WATCH FOR: Director Joe Carnahan as the liaison at the Mexican medical hospital. Also stay after the end credits to see Dwight Schultz and Dirk Benedict doing cameos.

My grade: C (re-evaluated)

Chas Andrews is a freelance writer, blogger, movie critic, what-have-you. Check out his hardboiled crime tale, The Big Adios, at http://aidencobb.blogspot.com

07
Aug
08

Movies about Making Movies

“Adaptation” (2002 ) – Charlie Kaufman (Nicolas Cage) is struggling to adapt a book called, “The Orchid Thief.” The author Susan Orlean (Meryl Streep) looks for something more in life and finds renegade botanist John Laroche (Chris Cooper). And tagging along trying to be like his twin brother is Donald Kaufman (also Nicolas Cage). Directed by Spike Jonze. Favorite moment: Brian Cox playing screenwriter Robert McKee.

 

“Baadasssss!” (2003 ) – Mario Van Peebles directed this half-documentary/ half-homage to his father’s movie, “Sweet Sweetback’s Baadasssss Song.” The movie is based on his dad’s experience with making “Sweetback,” Mario’s experiences in/around the set of the movie, and other remembrances of what happened. Also titled: “How to Get the Man’s Foot Outta Your Ass.”

 

 

“Barton Fink” (1991 ) – Barton Fink (John Turturro) is a New York playwright summoned by Capital Pictures President Jack Lipnick to write a B-movie “wrestling picture” for Wallace Beery. His only “friend” on the West Coast is Charlie Meadows (John Goodman), his next-room neighbor at the hotel he’s staying at. As he struggles to write the B-picture the world closes in; his mentor W.P. Mayhew (John Mahoney) offers little help and police detectives want to know more about Charlie Meadows. One of my favorites from the Coen Bros. Favorite scene: the hotel hallway is on fire and Charlie Meadows is running down it, cocking his shotgun.

 

“Bowfinger” (1999 ) – Directed by Frank Oz, “Bowfinger” has Steve Martin (who also wrote) as Bobby Bowfinger, a down-and-almost-out B-movie director/producer. When his friend Afrim produces a script called “Chubby Rain,” Bowfinger sets out to get the biggest name in town to “star”: Kit Ramsey (Eddie Murphy). Attending the cast auditions are his regulars including an aspiring actress who sleeps to the top (Heather Graham) and Kit’s younger brother Jiff (also played by Eddie Murphy). Favorite moment: Bowfinger driving into Mexico to pick up his “crew” (all illegals).

 

“CQ” (2001 ) – Roman Coppolla (son of Francis and brother to Sofia) directed this film set in the late-Sixties about an American filmmaker who moves to Paris to make a sci-fi film, and maybe find his purpose in life. Starring Jeremy Davies, Angela Lindvall, Gerard Depardieu, Jason Schwartzman, and Billy Zane, it’s a fun little movie. Favorite moments: anything with agent Dragonfly.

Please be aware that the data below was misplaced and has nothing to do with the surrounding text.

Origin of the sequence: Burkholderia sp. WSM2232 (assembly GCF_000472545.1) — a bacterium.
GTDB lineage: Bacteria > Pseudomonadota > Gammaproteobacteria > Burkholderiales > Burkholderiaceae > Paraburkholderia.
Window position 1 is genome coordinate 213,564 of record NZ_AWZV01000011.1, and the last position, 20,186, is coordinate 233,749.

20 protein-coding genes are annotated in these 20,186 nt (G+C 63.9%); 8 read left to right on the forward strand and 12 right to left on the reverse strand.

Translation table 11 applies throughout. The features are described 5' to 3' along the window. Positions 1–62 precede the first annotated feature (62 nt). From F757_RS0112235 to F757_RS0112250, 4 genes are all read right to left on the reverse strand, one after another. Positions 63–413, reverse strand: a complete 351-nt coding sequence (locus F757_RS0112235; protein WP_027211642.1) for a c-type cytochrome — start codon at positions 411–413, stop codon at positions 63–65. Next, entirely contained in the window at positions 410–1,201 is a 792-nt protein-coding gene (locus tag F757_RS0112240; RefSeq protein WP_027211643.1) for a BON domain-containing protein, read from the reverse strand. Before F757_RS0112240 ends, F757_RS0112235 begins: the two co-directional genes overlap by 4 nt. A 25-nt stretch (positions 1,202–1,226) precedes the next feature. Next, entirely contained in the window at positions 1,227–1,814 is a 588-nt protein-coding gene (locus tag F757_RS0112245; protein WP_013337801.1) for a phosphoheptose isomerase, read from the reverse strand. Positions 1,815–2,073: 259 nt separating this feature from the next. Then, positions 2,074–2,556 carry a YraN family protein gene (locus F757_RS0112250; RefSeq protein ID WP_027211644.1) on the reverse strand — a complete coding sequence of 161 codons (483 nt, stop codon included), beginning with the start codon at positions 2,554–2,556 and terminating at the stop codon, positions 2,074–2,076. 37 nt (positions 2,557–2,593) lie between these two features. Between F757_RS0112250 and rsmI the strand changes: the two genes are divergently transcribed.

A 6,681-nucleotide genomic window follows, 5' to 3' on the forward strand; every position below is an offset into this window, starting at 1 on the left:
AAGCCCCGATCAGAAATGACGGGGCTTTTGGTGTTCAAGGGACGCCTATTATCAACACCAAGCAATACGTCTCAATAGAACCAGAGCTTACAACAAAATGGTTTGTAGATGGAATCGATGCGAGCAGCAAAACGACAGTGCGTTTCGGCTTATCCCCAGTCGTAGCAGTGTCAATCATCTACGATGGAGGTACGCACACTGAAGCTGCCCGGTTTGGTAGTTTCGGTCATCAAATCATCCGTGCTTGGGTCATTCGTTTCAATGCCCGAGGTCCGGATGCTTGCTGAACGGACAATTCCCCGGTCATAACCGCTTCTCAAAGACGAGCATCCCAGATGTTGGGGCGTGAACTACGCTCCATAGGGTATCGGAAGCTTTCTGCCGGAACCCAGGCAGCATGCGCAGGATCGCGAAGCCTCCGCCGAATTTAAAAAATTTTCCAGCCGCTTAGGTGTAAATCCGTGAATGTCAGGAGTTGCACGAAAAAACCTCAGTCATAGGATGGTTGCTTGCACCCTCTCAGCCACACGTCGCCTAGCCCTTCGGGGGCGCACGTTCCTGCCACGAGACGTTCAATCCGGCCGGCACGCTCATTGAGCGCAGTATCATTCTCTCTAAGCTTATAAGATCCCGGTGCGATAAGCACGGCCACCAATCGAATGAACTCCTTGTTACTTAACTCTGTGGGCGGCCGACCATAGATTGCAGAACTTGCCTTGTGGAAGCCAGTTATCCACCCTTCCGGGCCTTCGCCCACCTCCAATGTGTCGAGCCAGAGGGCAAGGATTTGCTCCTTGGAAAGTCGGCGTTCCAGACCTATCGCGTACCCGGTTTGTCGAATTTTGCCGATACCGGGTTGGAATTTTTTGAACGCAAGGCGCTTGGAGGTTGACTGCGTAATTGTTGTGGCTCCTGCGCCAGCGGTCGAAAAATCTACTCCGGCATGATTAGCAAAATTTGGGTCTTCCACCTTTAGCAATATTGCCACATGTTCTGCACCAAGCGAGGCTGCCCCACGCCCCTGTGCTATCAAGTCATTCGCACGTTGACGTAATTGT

“Get Shorty” (1995 ) – Based on the character created by Elmore Leonard, “Get Shorty” is about mobster Chili Palmer (John Travolta) who goes out to Hollywood to collect on a debt from low-budget horror producer Harry Zimm. Palmer uses his mobster skills to survive and finds that what he really wants is to be a Producer. Good movie overall. Directed by Barry Sonnenfeld.

 

 

“The Player” (1992 ) – Tim Robbins is a studio exec who receives postcards threatening his life from a screenwriter whose script he rejected. As he tries to find the screenwriter to pay him off, he delves further and further into deceit, blackmail, and murder. Full of inside jokes and cameos, this one is worth checking out. Favorite moment: Buck Henry, writer of, “The Graduate,” pitching “The Graduate 2;”something about a ménage a trios… Directed by Robert Altman.

 

“Shadow of the Vampire” (2000 ) – Historical-based movie with John Malkovich playing F.W. Marnau and Willem Dafoe playing the enigmatic “Shreck” as Marnau was directing his “Dracula”-based movie, “Nosferatu.” When crew members die or disappear, Marnau sees that Shreck has been taking more and more advantage of him. Favorite moments: Willem Dafoe as Shreck.

 

 

“State and Main” (2000 ) – When a “big” movie comes to the small town of Waterford, Vermont, all chaos ensues: an actor chases after young girls, a starlet won’t go topless, the “Old Mill” burned down in 1960, and the locals aren’t easily conned. Directed by David Mamet.

 

 

 

“The Stunt Man” (1980 ) – Steve Railsback is a fugitive who stumbles upon the set of a movie being film by Eli Cross (Peter O’Toole). Since the movie needs a new stunt man, Railsback takes the job and falls for the leading lady, Nina Franklin (Barbara Hershey). Favorite moment: at the end of the credits Peter O’Toole yells, “Sam, rewrite the opening reel! Crush the little bastard in the first act!